Major upset, seriously, you should have some pretty high standards for that phrase, don’t you think? When Ernie Els, in the middle of his terrible 2011 season, shot 65-66 the first two days at the Wyndham Championship, I don’t remember the world of golf going crazy about how how unlikely it was, how incredible and unbelievable and amazing it was, how the walls of probability and reality had come crashing to the ground. In fact, I didn’t remember it at all — I had to go back to his bio just to see it. This is golf. Astonishing golfers shoot mediocre rounds. Struggling golfers shoot spectacular rounds. Mike Donald led the Masters after a round and almost won the U.S. Open and then made one major championship cut for the rest of his career. In last year’s British Open, an English golfer Simon Dyson finished ahead of Luke Donald, Rory McIlroy, Lee Westwood, Martin Kaymer and Steve Stricker — who happen to make up the top five players in the world at the moment. Did anyone even notice? Of course not. That’s golf.

I should be able to write a golf post without mentioning Tiger Woods … but apparently I can’t. When Tiger Woods was at his peak, he had this almost magical ability to make golf seem predictable. He almost never missed cuts. He almost never had bad rounds. He almost never lost leads. From 1999 to 2009, he played in 10 Bridgestone Invitationals. He won seven of them and finished Top 5 in the the other three. He won the Memorial four times, the Arnold Palmer Invitational six times, the Buick Invitational six times. Golf is not a sport meant to be dominated like that. But Woods was from another planet. He was like Gretzky at his best, Chamberlain at his best, Jim Brown at his best — not just good, but sport altering.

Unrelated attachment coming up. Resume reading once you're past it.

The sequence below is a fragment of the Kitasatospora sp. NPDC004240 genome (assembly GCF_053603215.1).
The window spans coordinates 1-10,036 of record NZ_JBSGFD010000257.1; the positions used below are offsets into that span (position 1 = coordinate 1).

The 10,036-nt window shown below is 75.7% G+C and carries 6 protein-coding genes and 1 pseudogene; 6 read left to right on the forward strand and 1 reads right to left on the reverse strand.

He was so good, in fact, that it seems like everybody forgot that golf is really hard and unpredictable and maddening. The last 12 majors we’ve had 12 different winners. Luke Donald is a fine player. His spectacular 2011 season makes him as good a choice for No. 1 player in the world as any, I suppose. It’s possible he will have another great year, followed by another and another, and win major championships and become one of the all-time greats. It’s possible he won’t.

Either way, you can’t tell me that Luke Donald could be as “prohibitive” favorite over any of these high-level golfers in one round of golf, and certainly not over a three-time major winner no matter how much he has struggled. This match-play is fun, and it’s different, and it makes for some good television. But this isn’t the NCAA Tournament where the top seed never loses to the 16th. This isn’t tennis where the No. 1 player in the world almost never loses to the 64th best. This is golf with all the quirks, bad bounces, tough putts and strange turns that go with the sport. Unless they decide to let some guy from the local driving range into the field, there won’t be any major upsets.

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2 Responses to A Major Upset

  1. yoyodyne says:

    The odds of rolling a 10 or higher are actually 5-1 against. 50-50 is 1-1, 33% is 2-1 and so on.

  2. inova96 says:

    ^^^He’s right. Just to clarify, the chances ARE 1/6 but that is equivalent to the odds 5-1. Great post, though. I have thought the same thing.